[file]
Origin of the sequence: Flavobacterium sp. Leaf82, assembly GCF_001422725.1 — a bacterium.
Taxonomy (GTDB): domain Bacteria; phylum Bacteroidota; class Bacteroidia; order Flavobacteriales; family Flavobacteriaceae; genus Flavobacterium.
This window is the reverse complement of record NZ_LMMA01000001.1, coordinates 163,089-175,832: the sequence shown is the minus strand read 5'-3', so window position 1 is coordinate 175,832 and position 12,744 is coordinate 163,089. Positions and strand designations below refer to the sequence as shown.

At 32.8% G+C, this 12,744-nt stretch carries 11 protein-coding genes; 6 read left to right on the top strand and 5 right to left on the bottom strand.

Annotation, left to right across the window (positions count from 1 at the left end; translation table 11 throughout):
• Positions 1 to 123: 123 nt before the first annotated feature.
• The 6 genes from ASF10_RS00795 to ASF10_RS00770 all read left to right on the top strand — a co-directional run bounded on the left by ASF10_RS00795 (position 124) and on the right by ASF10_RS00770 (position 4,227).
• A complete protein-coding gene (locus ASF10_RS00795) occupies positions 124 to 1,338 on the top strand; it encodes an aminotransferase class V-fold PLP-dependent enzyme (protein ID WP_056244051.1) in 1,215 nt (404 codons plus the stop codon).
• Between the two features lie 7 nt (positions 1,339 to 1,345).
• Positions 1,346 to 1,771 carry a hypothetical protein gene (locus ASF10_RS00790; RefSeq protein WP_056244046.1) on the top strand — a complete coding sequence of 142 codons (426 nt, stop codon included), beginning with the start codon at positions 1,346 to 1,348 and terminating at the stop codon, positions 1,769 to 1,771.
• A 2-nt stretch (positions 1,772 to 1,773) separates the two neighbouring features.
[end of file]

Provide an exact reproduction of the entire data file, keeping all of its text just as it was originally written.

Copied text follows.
Origin of the sequence: Flavobacterium sp. Leaf82, assembly GCF_001422725.1 — a bacterium.
Taxonomy (GTDB): domain Bacteria; phylum Bacteroidota; class Bacteroidia; order Flavobacteriales; family Flavobacteriaceae; genus Flavobacterium.
This window is the reverse complement of record NZ_LMMA01000001.1, coordinates 163,089-175,832: the sequence shown is the minus strand read 5'-3', so window position 1 is coordinate 175,832 and position 12,744 is coordinate 163,089. Positions and strand designations below refer to the sequence as shown.

At 32.8% G+C, this 12,744-nt stretch carries 11 protein-coding genes; 6 read left to right on the top strand and 5 right to left on the bottom strand.

Annotation, left to right across the window (positions count from 1 at the left end; translation table 11 throughout):
• Positions 1 to 123: 123 nt before the first annotated feature.
• The 6 genes from ASF10_RS00795 to ASF10_RS00770 all read left to right on the top strand — a co-directional run bounded on the left by ASF10_RS00795 (position 124) and on the right by ASF10_RS00770 (position 4,227).
• A complete protein-coding gene (locus ASF10_RS00795) occupies positions 124 to 1,338 on the top strand; it encodes an aminotransferase class V-fold PLP-dependent enzyme (protein ID WP_056244051.1) in 1,215 nt (404 codons plus the stop codon).
• Between the two features lie 7 nt (positions 1,339 to 1,345).
• Positions 1,346 to 1,771 carry a hypothetical protein gene (locus ASF10_RS00790; RefSeq protein WP_056244046.1) on the top strand — a complete coding sequence of 142 codons (426 nt, stop codon included), beginning with the start codon at positions 1,346 to 1,348 and terminating at the stop codon, positions 1,769 to 1,771.
• A 2-nt stretch (positions 1,772 to 1,773) separates the two neighbouring features.